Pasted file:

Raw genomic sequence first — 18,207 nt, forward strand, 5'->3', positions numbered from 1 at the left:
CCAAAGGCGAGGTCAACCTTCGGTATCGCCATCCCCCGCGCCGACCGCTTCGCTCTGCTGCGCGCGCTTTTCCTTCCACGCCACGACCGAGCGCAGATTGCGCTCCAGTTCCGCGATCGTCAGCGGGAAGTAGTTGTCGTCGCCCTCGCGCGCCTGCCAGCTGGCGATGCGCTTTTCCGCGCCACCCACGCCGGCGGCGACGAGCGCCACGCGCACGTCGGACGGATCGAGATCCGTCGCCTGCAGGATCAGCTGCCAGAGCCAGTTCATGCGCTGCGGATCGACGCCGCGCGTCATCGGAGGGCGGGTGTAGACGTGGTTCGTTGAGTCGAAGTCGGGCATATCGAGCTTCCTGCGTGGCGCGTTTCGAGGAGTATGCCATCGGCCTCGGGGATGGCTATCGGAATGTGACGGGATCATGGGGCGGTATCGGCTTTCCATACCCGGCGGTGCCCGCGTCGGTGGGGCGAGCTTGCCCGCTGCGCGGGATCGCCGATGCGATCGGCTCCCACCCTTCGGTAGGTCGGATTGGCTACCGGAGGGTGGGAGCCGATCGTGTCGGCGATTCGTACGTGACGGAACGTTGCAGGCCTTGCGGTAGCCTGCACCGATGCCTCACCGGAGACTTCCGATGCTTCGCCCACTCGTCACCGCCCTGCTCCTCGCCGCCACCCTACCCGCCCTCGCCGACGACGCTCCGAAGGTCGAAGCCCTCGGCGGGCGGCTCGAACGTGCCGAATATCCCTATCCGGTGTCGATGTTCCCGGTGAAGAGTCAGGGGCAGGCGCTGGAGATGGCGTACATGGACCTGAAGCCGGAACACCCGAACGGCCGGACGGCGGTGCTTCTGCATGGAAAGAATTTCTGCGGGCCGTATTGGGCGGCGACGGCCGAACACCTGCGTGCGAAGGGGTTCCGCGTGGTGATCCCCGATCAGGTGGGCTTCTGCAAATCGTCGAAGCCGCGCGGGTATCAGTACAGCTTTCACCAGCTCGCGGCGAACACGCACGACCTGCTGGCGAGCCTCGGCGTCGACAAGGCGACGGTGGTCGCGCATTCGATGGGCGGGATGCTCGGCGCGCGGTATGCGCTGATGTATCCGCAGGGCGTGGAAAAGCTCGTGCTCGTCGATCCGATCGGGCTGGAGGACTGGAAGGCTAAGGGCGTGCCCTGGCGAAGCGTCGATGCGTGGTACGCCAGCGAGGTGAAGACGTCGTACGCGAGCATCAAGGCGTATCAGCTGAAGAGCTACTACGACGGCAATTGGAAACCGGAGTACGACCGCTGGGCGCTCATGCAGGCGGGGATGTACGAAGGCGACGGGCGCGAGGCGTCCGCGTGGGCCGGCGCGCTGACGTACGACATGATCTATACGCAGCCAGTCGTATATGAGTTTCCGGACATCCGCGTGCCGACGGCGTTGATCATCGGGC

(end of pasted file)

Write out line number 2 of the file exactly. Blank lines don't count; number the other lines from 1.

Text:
CCAAAGGCGAGGTCAACCTTCGGTATCGCCATCCCCCGCGCCGACCGCTTCGCTCTGCTGCGCGCGCTTTTCCTTCCACGCCACGACCGAGCGCAGATTGCGCTCCAGTTCCGCGATCGTCAGCGGGAAGTAGTTGTCGTCGCCCTCGCGCGCCTGCCAGCTGGCGATGCGCTTTTCCGCGCCACCCACGCCGGCGGCGACGAGCGCCACGCGCACGTCGGACGGATCGAGATCCGTCGCCTGCAGGATCAGCTGCCAGAGCCAGTTCATGCGCTGCGGATCGACGCCGCGCGTCATCGGAGGGCGGGTGTAGACGTGGTTCGTTGAGTCGAAGTCGGGCATATCGAGCTTCCTGCGTGGCGCGTTTCGAGGAGTATGCCATCGGCCTCGGGGATGGCTATCGGAATGTGACGGGATCATGGGGCGGTATCGGCTTTCCATACCCGGCGGTGCCCGCGTCGGTGGGGCGAGCTTGCCCGCTGCGCGGGATCGCCGATGCGATCGGCTCCCACCCTTCGGTAGGTCGGATTGGCTACCGGAGGGTGGGAGCCGATCGTGTCGGCGATTCGTACGTGACGGAACGTTGCAGGCCTTGCGGTAGCCTGCACCGATGCCTCACCGGAGACTTCCGATGCTTCGCCCACTCGTCACCGCCCTGCTCCTCGCCGCCACCCTACCCGCCCTCGCCGACGACGCTCCGAAGGTCGAAGCCCTCGGCGGGCGGCTCGAACGTGCCGAATATCCCTATCCGGTGTCGATGTTCCCGGTGAAGAGTCAGGGGCAGGCGCTGGAGATGGCGTACATGGACCTGAAGCCGGAACACCCGAACGGCCGGACGGCGGTGCTTCTGCATGGAAAGAATTTCTGCGGGCCGTATTGGGCGGCGACGGCCGAACACCTGCGTGCGAAGGGGTTCCGCGTGGTGATCCCCGATCAGGTGGGCTTCTGCAAATCGTCGAAGCCGCGCGGGTATCAGTACAGCTTTCACCAGCTCGCGGCGAACACGCACGACCTGCTGGCGAGCCTCGGCGTCGACAAGGCGACGGTGGTCGCGCATTCGATGGGCGGGATGCTCGGCGCGCGGTATGCGCTGATGTATCCGCAGGGCGTGGAAAAGCTCGTGCTCGTCGATCCGATCGGGCTGGAGGACTGGAAGGCTAAGGGCGTGCCCTGGCGAAGCGTCGATGCGTGGTACGCCAGCGAGGTGAAGACGTCGTACGCGAGCATCAAGGCGTATCAGCTGAAGAGCTACTACGACGGCAATTGGAAACCGGAGTACGACCGCTGGGCGCTCATGCAGGCGGGGATGTACGAAGGCGACGGGCGCGAGGCGTCCGCGTGGGCCGGCGCGCTGACGTACGACATGATCTATACGCAGCCAGTCGTATATGAGTTTCCGGACATCCGCGTGCCGACGGCGTTGATCATCGGGC